The United States bore a special responsibility to uphold and promote its basic founding principles, despite economic weakness that has prompted some deference to fast-growing power China over human rights in recent years, he said.

While "it is clearly difficult to shift attention away from issues of finance and the economy, remember that placing undue value on material life will cause a deficit in spiritual life," said Chen.

"You must establish a long-term plan for human rights and not compromise on it, ever," he added.

China rejects outside criticism of its human rights record as unwarranted interference in its internal affairs.

Chen, whose dramatic escape last year won him a wide following on China's social media networks, said ordinary Chinese must be the "main actors" in achieving their rights.

"Democracy, freedom and justice don't just happen. We must strive for them through action," he said.

"Last year, Myanmar lifted the ban on political parties, and last Friday it abolished media censorship. What the people in Myanmar do, we can do, too," said Chen.

The New Hampshire-based Lantos Foundation for Human Rights and Justice has given previous annual awards to the Tibetan spiritual leader the Dalai Lama, Holocaust survivor and activist Elie Wiesel, and Paul Rusesabagina, a Rwandan hotel manager who hid and protected more 1,200 refugees during Rwanda's genocide.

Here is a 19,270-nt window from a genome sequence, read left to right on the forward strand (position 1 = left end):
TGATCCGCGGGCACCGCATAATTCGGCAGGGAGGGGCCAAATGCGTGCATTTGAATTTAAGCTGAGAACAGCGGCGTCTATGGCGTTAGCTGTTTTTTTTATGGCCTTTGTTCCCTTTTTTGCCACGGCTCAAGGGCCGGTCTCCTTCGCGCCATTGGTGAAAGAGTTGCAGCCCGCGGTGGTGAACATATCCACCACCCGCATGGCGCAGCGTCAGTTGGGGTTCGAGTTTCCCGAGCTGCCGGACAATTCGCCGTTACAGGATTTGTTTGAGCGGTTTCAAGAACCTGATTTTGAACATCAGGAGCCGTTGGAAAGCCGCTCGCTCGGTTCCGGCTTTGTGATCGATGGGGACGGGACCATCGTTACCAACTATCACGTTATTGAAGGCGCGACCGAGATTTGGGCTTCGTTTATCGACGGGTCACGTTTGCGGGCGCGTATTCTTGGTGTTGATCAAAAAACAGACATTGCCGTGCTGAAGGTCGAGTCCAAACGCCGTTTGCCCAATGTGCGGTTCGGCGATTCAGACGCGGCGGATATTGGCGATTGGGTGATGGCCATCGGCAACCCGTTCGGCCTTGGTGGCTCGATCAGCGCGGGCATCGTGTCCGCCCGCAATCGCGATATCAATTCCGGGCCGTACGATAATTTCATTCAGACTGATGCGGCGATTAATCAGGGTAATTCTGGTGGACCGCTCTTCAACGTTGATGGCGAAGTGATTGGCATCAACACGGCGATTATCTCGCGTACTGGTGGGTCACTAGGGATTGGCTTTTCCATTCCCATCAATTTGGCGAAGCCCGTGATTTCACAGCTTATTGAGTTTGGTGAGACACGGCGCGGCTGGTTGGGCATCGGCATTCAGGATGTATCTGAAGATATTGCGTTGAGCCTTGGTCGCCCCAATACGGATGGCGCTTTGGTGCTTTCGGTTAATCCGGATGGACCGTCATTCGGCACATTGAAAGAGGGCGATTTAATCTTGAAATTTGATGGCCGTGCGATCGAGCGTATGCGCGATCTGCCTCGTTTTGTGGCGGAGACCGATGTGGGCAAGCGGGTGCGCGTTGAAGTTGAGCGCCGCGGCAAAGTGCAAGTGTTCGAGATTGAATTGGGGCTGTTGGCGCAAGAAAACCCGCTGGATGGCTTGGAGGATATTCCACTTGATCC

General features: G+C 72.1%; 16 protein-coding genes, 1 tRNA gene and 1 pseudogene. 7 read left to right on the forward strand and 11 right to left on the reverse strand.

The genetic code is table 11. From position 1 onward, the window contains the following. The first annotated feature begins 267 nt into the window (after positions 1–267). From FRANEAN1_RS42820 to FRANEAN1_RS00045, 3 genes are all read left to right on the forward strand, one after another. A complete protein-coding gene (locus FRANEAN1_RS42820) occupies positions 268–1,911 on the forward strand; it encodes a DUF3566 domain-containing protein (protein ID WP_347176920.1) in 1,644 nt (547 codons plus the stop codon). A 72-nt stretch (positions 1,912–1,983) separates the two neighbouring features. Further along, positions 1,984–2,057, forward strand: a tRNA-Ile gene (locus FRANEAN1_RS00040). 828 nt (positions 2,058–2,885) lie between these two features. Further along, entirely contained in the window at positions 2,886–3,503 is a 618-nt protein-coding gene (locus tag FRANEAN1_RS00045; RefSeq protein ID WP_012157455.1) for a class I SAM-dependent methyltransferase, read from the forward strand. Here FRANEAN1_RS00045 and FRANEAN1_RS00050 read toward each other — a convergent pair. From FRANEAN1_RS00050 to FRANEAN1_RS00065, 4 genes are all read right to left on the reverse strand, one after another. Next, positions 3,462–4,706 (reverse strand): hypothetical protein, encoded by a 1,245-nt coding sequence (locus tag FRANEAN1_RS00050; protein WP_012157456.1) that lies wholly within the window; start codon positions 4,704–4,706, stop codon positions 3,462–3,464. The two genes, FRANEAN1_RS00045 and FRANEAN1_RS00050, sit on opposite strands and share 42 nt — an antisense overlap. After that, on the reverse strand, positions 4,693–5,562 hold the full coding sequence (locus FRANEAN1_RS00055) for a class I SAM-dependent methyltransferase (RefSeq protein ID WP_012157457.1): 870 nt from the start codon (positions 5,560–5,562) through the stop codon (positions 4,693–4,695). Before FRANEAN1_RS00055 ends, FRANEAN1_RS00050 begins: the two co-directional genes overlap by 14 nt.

(Editing by Philip Barbara)

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Comments (2)
DeanMJackson wrote:
The caption reads, “Blind Chinese activist Chen Guangcheng urged the United States on Tuesday not to let business concerns prevent it from pressing China over human rights, saying America must never “offer the smallest compromise” on its principles.”

“…never “offer the smallest compromise” on its principles”? For a fraudulent dissident, Chen Guangcheng sure isn’t up to speed on the Federal government’s attacks on the Constitution these last 18 years, beginning with the anti-Constitutional legislation passed by Congress after the 1995 false flag bombing of the Alfred P. Murrah Federal Building in Oklahoma City. You see, the first World Trade Center bombing in 1993 didn’t kill enough people to warrant the passage of such anti-Constitutional legislation (only 7 killed), so the sociopaths within the Federal government made sure that Oklahoma City would do the trick (168 killed, including 19 children under the age of six). And it did!

Now, back to Chen Guangcheng doing his Stevie Wonder impersonation.

The “dissident” movement in China (as in the USSR) is a creation of Beijing, its existence intended to instill in Western minds that the Communist government/party has competing factions, with one faction being the “reformist” faction that allows for “dissidents” being known to the West. With hundreds of thousands government agents that infest every aspect of Chinese life, from urban centers to rural villages, nothing happens in China that isn’t cleared by Beijing: